MANCHESTER – In case you missed it, the Union Leader published U.S. Senator Maggie Hassan’s op-ed today about the need to rapidly expand testing for COVID-19 in order to safely reopen the economy. The piece also discusses Senator Hassan’s participation in a call with President Trump and a bipartisan group of Senators to provide counsel to the President on reopening the economy in the wake of COVID-19.
See below for Senator Hassan’s op-ed in the Union Leader, or click here:
By Senator Maggie Hassan
I know that a major question on the minds of many Granite Staters and Americans right now is how — and when — we can reopen our economy while also keeping people safe and healthy.
Ultimately, governors, local officials, and public health experts will decide how and when to lift stay-at-home orders based on what is happening on the ground. But the federal government must provide the resources and guidance necessary to allow states to begin reopening businesses and schools when appropriate.
Last week, I participated in a call with President Trump and a bipartisan group of Senators to provide counsel to the President on what we need from the administration to help states eventually reopen in the wake of COVID-19.
Public health experts have made clear that in order to safely begin to reopen our economy, our country needs a massive expansion of testing – a point that many Senators emphasized with the President. We are now running about 150,000 diagnostic tests per day, but some experts say that number needs to be well over a million. I am focused on increasing our federal government’s resources and coordination in order to make that happen.
To start, we need to significantly increase our overall capacity for diagnostic testing. This requires a nationwide effort both to increase the supply of tests and also to ensure the availability of supplies needed to administer tests, such as swabs and chemical reagents. As testing increases, it also is vital that we have enough personal protective equipment for medical professionals to safely administer tests, and I will keep pushing the administration to address persistent supply chain issues around this equipment.
We must also target diagnostic testing to particular groups that may be at risk. In Detroit, Mich., for example, local officials were able to provide rapid tests for first responders, bus drivers, and health care workers – all of whom are at a higher risk for infection. Eventually, as we increase testing supplies, we should also engage in random testing of asymptomatic individuals, particularly in hard-hit communities, in order to stop additional spread before it begins.
Next, we need to scale up efforts to conduct antibody tests (which are also known as serology tests). These tests aren’t designed to show who has an active COVID-19 infection, rather, they can help show who has already been exposed, recovered, and therefore has potentially developed immunities against it.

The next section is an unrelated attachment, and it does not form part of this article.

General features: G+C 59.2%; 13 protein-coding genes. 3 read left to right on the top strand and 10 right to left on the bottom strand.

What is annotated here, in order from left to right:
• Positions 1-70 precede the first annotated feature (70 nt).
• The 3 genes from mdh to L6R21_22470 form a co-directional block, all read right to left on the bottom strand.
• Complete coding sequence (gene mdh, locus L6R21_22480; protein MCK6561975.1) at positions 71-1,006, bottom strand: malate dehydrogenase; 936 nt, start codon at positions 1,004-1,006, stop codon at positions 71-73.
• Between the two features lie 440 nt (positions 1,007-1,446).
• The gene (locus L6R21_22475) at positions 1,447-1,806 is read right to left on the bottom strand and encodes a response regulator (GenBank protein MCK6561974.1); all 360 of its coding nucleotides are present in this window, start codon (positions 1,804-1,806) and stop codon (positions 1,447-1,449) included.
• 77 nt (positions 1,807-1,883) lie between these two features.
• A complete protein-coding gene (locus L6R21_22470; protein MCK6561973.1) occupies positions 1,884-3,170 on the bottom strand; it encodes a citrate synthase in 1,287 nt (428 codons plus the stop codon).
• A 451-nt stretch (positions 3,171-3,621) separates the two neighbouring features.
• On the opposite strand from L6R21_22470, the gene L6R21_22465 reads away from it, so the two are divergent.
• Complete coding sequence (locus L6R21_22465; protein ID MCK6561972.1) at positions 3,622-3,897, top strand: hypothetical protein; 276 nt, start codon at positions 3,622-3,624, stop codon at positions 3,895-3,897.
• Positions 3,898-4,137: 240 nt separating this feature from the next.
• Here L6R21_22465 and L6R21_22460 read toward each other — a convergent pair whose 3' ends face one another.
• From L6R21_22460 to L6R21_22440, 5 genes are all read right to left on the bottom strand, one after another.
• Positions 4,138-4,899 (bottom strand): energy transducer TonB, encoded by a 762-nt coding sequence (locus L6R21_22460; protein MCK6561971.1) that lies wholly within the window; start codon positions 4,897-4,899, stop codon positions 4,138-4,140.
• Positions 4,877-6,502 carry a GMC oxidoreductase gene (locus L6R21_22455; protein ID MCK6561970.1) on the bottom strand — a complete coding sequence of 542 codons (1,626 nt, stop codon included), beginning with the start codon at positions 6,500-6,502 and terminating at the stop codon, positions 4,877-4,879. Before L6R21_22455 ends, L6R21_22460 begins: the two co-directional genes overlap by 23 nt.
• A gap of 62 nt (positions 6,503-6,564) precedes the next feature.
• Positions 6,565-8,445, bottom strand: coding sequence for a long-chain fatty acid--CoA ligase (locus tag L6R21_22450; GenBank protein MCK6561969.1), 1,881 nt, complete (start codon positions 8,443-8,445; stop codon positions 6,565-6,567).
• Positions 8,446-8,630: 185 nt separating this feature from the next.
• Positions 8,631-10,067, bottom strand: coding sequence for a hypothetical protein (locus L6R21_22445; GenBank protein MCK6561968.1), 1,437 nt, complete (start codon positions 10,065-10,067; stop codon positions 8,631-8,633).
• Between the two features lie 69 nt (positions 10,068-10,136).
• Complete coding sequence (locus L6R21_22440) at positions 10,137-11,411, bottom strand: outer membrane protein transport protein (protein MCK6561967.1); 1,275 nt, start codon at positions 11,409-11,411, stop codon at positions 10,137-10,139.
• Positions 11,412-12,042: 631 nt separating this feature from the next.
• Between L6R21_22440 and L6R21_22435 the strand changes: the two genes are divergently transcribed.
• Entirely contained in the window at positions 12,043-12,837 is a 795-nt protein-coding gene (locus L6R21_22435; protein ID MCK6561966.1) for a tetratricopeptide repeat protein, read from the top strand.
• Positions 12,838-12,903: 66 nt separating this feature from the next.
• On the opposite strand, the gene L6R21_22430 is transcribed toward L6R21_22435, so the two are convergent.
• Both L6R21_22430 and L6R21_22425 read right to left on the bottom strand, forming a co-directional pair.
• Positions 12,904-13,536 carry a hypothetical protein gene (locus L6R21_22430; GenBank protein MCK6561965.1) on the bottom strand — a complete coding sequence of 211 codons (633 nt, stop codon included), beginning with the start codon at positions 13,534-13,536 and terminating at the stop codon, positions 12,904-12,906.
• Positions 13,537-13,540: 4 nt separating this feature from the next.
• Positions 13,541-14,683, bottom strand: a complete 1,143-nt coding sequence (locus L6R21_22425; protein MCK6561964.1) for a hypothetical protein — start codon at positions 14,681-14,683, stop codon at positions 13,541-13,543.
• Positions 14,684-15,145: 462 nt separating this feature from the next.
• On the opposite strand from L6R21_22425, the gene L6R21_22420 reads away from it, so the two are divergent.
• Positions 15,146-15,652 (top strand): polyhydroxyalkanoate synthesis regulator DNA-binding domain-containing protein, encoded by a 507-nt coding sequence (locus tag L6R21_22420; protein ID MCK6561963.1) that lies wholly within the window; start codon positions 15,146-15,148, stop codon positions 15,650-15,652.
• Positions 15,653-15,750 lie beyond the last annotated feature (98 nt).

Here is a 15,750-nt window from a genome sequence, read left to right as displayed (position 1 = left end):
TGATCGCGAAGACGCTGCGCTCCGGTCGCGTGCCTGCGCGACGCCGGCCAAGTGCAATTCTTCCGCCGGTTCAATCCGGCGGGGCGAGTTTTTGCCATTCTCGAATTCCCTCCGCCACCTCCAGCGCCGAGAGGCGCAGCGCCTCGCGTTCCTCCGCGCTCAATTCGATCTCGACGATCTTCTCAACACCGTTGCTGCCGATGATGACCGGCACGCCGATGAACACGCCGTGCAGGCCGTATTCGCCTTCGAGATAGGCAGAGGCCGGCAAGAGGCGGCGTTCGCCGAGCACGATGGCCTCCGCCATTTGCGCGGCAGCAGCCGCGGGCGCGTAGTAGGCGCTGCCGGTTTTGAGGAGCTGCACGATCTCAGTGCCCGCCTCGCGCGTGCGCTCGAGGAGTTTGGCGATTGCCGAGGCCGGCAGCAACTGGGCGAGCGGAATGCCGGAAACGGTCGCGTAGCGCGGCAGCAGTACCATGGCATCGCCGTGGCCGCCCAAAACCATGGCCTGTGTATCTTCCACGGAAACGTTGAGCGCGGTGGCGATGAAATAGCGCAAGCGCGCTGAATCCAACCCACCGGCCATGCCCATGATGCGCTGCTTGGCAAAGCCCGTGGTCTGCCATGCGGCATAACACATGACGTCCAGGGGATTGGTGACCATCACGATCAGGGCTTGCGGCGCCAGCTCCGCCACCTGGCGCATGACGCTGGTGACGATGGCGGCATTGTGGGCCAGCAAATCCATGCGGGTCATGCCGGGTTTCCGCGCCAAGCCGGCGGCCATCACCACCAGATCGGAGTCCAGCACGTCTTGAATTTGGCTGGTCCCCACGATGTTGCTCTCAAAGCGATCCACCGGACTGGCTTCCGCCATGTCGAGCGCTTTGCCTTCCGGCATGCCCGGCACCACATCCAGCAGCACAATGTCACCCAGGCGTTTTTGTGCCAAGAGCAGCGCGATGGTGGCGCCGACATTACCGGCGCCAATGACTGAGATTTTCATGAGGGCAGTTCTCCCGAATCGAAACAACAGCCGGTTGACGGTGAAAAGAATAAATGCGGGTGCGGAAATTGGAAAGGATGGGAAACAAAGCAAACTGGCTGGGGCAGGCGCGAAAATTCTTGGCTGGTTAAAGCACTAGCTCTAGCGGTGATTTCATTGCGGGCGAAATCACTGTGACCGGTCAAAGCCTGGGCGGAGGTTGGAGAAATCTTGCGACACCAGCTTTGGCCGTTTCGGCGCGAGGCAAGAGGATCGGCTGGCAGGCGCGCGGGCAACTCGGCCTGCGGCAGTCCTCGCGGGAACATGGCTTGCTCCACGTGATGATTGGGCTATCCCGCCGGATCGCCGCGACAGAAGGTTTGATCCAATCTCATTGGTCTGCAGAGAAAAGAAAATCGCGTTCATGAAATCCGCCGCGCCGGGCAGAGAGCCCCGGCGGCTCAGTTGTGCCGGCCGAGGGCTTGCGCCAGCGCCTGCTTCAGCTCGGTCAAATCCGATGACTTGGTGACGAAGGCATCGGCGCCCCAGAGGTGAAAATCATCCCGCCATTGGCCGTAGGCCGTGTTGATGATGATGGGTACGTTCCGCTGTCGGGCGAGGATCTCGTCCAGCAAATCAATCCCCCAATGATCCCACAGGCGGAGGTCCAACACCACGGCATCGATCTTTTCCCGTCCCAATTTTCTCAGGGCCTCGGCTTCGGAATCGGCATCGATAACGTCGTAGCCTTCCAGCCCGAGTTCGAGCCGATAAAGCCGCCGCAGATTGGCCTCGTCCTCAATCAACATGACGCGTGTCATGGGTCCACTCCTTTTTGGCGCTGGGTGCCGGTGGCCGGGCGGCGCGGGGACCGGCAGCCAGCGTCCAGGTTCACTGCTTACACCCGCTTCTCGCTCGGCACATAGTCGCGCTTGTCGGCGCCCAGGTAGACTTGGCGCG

Testing alone, however, is not enough. We also need to expand aggressive contact tracing. Contact tracing involves locating and notifying people who have come into direct contact with those who have been infected and isolating them as well. At the beginning of the COVID-19 outbreak, public health officials conducted extensive contact tracing — but as cases have risen, public health departments across the country have been too overwhelmed to effectively carry out this work.
Expanding contact tracing will require additional federal resources and workforce training — and the economic benefits would be significant. If we are able to successfully track down everyone who has been exposed and isolate them for the period when they could be contagious, then governors may be able to institute more narrow restrictions on the rest of society.
Amid this pandemic, private researchers and labs — as well as state and local officials — will continue to play important roles in expanding testing. However, comprehensive federal coordination — particularly in ensuring adequate supplies, but also in data collection and reporting — is essential for any nationwide testing plan to truly work. I will continue pushing the White House to use its existing powers to pursue an effective plan, and I will keep working with Republicans and Democrats in Congress on additional legislation as needed.
There is no doubt that increasing our testing capacity will be a massive effort, but it is essential in order to safely reopen our economy.
We must also acknowledge that even when we begin to reopen the economy, the virus will remain a significant threat until a vaccine can be made affordable and available to all. Without a widely available vaccine, there may be times when we have to reinstate aggressive social distancing guidelines to address new outbreaks and hotspots.
I know this is an unsettling time, but I also know the strength and resolve of Granite Staters and the American people. The road ahead will be difficult, but by working together, we will get through this.